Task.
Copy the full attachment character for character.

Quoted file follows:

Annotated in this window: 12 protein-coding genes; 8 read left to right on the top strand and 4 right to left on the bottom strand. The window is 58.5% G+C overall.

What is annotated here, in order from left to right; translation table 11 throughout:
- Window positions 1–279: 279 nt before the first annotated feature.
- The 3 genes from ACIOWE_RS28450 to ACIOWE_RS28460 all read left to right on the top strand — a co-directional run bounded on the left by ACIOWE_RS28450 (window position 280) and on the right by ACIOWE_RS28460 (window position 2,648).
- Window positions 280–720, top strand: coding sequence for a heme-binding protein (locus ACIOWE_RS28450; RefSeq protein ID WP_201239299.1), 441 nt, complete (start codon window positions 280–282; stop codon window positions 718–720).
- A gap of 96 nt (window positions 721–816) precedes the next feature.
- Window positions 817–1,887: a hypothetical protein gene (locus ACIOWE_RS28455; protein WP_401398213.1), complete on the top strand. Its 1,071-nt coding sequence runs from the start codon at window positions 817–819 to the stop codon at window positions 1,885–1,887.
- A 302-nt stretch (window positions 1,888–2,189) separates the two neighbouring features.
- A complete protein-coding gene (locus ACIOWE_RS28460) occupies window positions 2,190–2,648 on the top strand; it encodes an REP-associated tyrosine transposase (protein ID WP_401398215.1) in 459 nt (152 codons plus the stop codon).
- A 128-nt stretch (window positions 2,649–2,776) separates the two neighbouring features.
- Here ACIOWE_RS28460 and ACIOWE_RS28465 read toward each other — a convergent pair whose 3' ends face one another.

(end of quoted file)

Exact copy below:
Annotated in this window: 12 protein-coding genes; 8 read left to right on the top strand and 4 right to left on the bottom strand. The window is 58.5% G+C overall.

What is annotated here, in order from left to right; translation table 11 throughout:
- Window positions 1–279: 279 nt before the first annotated feature.
- The 3 genes from ACIOWE_RS28450 to ACIOWE_RS28460 all read left to right on the top strand — a co-directional run bounded on the left by ACIOWE_RS28450 (window position 280) and on the right by ACIOWE_RS28460 (window position 2,648).
- Window positions 280–720, top strand: coding sequence for a heme-binding protein (locus ACIOWE_RS28450; RefSeq protein ID WP_201239299.1), 441 nt, complete (start codon window positions 280–282; stop codon window positions 718–720).
- A gap of 96 nt (window positions 721–816) precedes the next feature.
- Window positions 817–1,887: a hypothetical protein gene (locus ACIOWE_RS28455; protein WP_401398213.1), complete on the top strand. Its 1,071-nt coding sequence runs from the start codon at window positions 817–819 to the stop codon at window positions 1,885–1,887.
- A 302-nt stretch (window positions 1,888–2,189) separates the two neighbouring features.
- A complete protein-coding gene (locus ACIOWE_RS28460) occupies window positions 2,190–2,648 on the top strand; it encodes an REP-associated tyrosine transposase (protein ID WP_401398215.1) in 459 nt (152 codons plus the stop codon).
- A 128-nt stretch (window positions 2,649–2,776) separates the two neighbouring features.
- Here ACIOWE_RS28460 and ACIOWE_RS28465 read toward each other — a convergent pair whose 3' ends face one another.